Taking vitamin D supplements does not improve bone mineral density, a study involving more than 4,000 healthy adults published in The Lancet has found.
With almost half of adults aged 50 and older in the US using vitamin D supplements, the authors conclude that continuing widespread use of these supplements to prevent osteoporosis in healthy adults is needless.
Professor Ian Reid from the University of Auckland in New Zealand and study leader explains:
“Most healthy adults do not need vitamin D supplements. Our data suggest that the targeting of low-dose vitamin D supplements only to individuals who are likely to be deficient could free up substantial resources that could be better used elsewhere in healthcare.”
Prof. Reid and colleagues from the University of Auckland conducted a systematic review and meta-analysis of all randomized trials examining the effects of vitamin D supplementation on bone mineral density in healthy adults up to July 2012.
According to the American Academy of Orthapedic Surgeons, osteoporosis affects 10 million people in the US, with a further 18 million at risk of the disease.
Bone mineral density is a measure of bone strength and measures the amount of bone mineral present at different sites.
This measurement was taken at one of five sites – lumbar spine, femoral neck (neck of the femur or thigh bone), total hip, trochanter (part of the femur), total body or forearm. Because the trochanter is a major component of the total hip, the findings for this area were included with the hip.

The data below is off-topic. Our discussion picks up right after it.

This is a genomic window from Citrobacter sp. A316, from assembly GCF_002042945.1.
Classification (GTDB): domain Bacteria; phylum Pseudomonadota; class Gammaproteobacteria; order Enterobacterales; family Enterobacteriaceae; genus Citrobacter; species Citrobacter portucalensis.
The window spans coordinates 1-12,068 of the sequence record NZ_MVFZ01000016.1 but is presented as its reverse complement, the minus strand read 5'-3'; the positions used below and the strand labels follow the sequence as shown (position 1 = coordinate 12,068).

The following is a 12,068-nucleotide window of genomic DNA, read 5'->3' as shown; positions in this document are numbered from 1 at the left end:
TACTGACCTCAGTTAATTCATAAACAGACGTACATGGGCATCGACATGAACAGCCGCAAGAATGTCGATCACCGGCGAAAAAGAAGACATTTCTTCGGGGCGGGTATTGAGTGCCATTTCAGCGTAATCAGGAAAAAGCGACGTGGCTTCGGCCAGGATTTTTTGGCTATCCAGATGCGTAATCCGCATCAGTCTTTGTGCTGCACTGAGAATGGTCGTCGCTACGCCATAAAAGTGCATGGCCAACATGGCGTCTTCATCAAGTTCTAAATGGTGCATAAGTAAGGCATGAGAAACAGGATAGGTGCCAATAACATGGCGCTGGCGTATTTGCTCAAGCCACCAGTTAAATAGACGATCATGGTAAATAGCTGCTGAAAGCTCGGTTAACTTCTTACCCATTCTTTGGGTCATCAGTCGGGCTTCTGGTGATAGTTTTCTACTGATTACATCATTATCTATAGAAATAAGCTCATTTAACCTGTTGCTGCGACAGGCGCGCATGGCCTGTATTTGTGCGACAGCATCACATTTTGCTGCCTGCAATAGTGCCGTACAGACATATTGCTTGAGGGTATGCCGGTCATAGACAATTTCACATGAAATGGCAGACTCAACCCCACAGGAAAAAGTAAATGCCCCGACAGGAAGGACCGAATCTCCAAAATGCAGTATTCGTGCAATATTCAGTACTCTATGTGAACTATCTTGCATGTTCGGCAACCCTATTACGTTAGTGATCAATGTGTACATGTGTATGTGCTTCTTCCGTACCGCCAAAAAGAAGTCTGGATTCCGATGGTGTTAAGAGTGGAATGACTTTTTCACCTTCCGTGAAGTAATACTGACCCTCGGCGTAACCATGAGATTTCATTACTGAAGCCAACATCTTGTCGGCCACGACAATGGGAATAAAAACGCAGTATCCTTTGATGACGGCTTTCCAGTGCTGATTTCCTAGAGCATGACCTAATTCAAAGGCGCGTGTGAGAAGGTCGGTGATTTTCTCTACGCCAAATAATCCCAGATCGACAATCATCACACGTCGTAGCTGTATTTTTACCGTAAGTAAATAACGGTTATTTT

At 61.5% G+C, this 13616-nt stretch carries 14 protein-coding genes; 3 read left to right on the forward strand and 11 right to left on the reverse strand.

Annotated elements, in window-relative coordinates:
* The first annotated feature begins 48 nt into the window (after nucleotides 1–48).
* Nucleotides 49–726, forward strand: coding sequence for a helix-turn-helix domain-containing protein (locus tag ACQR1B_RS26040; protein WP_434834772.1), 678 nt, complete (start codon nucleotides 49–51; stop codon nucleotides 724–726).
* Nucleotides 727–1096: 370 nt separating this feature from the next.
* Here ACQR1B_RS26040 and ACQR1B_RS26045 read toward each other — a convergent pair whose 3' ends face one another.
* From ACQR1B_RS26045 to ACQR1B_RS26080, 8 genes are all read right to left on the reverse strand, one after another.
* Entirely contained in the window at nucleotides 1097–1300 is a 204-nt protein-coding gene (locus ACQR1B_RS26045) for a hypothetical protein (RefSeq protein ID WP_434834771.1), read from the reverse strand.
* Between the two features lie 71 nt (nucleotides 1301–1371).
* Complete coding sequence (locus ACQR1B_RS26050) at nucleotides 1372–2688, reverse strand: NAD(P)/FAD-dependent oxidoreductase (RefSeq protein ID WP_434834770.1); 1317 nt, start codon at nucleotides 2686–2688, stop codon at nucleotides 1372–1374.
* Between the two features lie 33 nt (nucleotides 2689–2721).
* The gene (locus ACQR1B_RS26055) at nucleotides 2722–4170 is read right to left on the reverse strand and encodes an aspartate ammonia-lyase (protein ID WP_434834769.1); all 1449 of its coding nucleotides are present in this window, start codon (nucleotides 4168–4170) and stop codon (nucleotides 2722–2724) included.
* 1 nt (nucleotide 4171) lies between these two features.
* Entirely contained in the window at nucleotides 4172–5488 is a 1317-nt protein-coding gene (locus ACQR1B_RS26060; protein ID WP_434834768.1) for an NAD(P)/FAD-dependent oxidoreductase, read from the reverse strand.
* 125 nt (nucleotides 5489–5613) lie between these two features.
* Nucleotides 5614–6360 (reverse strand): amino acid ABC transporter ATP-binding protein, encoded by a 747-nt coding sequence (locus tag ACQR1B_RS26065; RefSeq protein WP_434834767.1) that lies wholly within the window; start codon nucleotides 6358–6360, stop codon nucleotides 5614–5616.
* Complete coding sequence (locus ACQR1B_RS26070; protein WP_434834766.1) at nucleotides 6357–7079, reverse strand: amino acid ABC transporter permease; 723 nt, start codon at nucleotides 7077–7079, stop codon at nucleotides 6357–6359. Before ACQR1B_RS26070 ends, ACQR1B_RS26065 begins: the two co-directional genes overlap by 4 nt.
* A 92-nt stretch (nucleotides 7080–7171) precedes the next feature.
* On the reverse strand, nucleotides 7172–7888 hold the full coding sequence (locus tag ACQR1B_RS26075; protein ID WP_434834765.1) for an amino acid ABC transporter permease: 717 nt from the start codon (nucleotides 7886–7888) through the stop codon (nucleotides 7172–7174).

Analysis of data from 23 studies involving 4,082 healthy adults (with an average age of 59) did not identify any effects for people who took vitamin D for an average period of 2 years, apart from a small but statistically significant increase in bone density (0.8%) at the femoral neck.
According to the authors, such a localized effect is unlikely to be clinically significant.
The authors conclude:
“This systematic review provides very little evidence of an overall benefit of vitamin D supplementation on bone density. Continuing widespread use of vitamin D for osteoporosis prevention in community-dwelling adults without specific risk factors for vitamin D deficiency seems to be inappropriate.”
Writing in a linked comment in The Lancet, Clifford J. Rosen from the Maine Medical Research Institute discusses how our recent understanding of vitamin D lends support to these findings.
He points out that for people with normal bones and an adequate calcium intake, there is little or no need for vitamin D supplementation.
“Supplementation to prevent osteoporosis in healthy adults is not warranted. However, maintenance of vitamin D stores in the elderly combined with sufficient dietary calcium intake (800-1200 mg per day) remains an effective approach for prevention of hip fractures.”